To make it less abstract, let’s look at an example. Company A’s management prepared an RFP to build (or purchase off-the-shelf) internal communication tool, something like Yammer or Slack. They identified lack of internal communication and lack of sharing ideas as hampering their business. The thing was, they did specify the solution (application required) without deeper understanding of the roots of the problem. Requirements engineers would rush immediately to answering the RFP specifying how great their systems are and how great they would exceed customer’s expectations (so many great features that in 10 days, the company would unlock its great business potential). Business analyst would certainly go further and see (and specify) how this new application would fit business processes and how to would enhance business results (for this additional analysis might be needed).
What would business designer do? They would ask: why do you have those communication problems. And they would keep asking WHY until they found the problem (or perhaps several). And they could have e.g. identified management culture filled with fear as one of the main contributors to the symptoms (poor communication). Subsequently, they would rush to quickly experiment with non-technology solutions like e.g. a program where the CEO speaks to 8 employees a week (randomly) guaranteeing them the conversation would be private, anything can be said and no consequences would ensue. And there is no guarantee the right solution can be found but experimenting is a fact-based method to check what works and what wows (check this from Jeanne Liedka and Tim Oglivie). And remember the original assignment? Well, no penny would likely be spent on any app but the customer would certainly value your approach as the most likely to result in a great solution.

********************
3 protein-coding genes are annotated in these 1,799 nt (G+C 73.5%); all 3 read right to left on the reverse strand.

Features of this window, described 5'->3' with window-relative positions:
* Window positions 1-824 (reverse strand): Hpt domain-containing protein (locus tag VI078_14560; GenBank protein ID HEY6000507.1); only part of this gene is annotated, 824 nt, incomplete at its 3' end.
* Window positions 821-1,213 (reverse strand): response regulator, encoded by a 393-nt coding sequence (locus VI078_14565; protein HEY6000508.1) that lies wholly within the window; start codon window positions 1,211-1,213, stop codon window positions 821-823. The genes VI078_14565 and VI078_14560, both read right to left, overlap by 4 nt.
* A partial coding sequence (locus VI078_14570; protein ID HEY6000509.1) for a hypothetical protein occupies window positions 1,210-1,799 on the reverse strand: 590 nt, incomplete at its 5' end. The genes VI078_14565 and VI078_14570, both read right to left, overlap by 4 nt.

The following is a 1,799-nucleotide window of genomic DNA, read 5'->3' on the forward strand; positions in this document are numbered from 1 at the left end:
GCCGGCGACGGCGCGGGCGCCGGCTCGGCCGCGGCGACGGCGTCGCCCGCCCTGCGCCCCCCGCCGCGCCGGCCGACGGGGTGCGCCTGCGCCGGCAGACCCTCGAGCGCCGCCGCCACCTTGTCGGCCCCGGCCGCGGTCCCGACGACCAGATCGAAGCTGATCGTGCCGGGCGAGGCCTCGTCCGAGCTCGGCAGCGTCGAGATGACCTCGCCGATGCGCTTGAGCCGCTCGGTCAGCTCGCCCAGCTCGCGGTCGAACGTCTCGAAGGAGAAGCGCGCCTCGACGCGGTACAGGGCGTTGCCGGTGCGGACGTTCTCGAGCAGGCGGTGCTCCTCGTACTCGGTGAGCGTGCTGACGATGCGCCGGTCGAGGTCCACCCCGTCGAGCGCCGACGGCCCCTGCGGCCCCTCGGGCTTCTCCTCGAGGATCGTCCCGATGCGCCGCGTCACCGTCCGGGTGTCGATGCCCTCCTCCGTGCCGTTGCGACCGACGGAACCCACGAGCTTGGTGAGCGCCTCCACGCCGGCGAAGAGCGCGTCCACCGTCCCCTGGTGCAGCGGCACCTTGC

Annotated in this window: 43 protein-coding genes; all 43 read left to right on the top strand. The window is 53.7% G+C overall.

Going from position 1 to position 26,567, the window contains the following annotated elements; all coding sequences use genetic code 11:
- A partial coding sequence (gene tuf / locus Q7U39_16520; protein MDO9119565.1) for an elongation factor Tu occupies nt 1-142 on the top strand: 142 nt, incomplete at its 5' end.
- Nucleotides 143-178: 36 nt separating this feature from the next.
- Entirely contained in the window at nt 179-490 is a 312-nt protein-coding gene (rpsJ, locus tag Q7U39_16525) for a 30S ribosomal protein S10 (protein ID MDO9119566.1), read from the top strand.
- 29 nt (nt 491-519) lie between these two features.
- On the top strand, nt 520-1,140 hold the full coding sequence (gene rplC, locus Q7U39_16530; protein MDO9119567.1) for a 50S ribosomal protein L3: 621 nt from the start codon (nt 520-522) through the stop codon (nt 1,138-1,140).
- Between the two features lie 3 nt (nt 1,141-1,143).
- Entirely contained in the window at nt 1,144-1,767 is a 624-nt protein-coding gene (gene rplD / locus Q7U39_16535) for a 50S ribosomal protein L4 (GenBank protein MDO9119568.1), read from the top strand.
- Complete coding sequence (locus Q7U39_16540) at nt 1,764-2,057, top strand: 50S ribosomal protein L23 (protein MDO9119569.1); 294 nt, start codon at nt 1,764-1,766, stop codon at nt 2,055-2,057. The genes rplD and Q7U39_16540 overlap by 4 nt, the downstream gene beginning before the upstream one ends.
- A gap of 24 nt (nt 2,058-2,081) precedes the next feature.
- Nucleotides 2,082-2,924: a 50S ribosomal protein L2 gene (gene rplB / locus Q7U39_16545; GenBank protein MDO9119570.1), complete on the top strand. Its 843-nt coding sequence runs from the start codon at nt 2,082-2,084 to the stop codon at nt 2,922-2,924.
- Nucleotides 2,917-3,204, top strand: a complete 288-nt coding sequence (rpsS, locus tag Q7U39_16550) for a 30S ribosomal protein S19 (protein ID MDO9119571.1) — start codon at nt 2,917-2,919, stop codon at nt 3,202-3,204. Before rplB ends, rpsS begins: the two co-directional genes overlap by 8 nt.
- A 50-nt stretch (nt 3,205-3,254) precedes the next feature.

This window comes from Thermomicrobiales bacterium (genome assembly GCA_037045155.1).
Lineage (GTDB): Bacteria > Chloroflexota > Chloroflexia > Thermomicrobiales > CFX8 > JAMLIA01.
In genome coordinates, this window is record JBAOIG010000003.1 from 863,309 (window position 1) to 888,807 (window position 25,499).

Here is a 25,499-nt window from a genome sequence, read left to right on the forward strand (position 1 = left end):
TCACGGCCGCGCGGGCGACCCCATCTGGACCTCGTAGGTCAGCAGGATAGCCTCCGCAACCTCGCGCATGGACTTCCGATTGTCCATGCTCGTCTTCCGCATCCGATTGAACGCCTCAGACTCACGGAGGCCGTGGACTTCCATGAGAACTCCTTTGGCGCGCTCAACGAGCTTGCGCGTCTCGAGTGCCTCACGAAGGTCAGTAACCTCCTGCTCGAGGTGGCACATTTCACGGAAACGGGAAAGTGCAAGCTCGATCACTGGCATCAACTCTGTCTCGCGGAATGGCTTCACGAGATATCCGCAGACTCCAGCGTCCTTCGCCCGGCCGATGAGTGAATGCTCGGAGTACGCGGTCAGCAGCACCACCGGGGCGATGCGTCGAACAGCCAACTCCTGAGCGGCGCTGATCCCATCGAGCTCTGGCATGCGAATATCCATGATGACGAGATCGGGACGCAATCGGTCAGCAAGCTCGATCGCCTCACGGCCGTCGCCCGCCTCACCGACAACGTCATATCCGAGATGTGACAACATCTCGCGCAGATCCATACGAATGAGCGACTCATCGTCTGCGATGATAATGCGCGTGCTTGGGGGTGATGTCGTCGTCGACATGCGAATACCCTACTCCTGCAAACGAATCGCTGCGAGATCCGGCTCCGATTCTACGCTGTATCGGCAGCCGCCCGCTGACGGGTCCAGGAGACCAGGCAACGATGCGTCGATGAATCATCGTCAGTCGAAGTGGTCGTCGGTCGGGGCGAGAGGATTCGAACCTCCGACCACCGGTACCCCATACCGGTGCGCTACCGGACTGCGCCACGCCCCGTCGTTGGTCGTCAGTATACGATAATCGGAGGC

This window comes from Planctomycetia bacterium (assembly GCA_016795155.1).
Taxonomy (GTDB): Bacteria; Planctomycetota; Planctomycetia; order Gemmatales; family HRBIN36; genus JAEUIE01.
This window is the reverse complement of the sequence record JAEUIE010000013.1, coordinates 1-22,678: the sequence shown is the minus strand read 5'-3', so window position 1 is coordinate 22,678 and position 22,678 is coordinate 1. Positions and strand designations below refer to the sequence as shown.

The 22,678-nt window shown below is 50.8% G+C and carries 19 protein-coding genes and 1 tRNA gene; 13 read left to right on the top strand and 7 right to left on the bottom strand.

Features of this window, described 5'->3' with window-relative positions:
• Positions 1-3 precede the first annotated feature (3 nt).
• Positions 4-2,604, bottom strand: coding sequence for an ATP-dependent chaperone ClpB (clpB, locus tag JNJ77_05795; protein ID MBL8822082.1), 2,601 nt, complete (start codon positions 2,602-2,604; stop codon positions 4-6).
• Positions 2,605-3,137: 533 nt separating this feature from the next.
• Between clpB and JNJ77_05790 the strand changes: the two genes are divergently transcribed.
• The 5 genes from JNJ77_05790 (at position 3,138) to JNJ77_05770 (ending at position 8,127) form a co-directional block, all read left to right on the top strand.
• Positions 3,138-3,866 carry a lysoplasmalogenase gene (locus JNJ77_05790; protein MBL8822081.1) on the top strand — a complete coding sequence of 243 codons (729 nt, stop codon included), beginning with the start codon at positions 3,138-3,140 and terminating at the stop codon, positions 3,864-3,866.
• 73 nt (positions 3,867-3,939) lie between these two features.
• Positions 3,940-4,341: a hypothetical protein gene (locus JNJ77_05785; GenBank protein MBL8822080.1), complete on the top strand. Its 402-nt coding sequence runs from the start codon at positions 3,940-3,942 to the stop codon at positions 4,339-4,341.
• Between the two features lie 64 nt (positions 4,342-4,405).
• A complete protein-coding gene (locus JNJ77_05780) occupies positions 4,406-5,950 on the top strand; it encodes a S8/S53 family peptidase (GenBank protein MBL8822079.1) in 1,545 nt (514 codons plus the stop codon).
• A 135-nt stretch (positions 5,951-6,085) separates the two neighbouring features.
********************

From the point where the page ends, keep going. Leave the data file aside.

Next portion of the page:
And yes, you there will be many rushing to push their solutions. Short-term thinking and greed (unfortunately) will help them ‘justify’ their actions. Notably, fooling the customer will backfire some day (we have all been there, haven’t we?). And yes, company A’s executives will push for the specified solution in hope of defending their jobs through unnecessary complexity and traditional supplier management approaches. And that will backfire too. We are all really better off with true and authentic problem-focus. I can guarantee our lives, both professional and personal will be happier.
Business designers, the floor is yours!
Care to comment?
Digital Innovator aka Dinno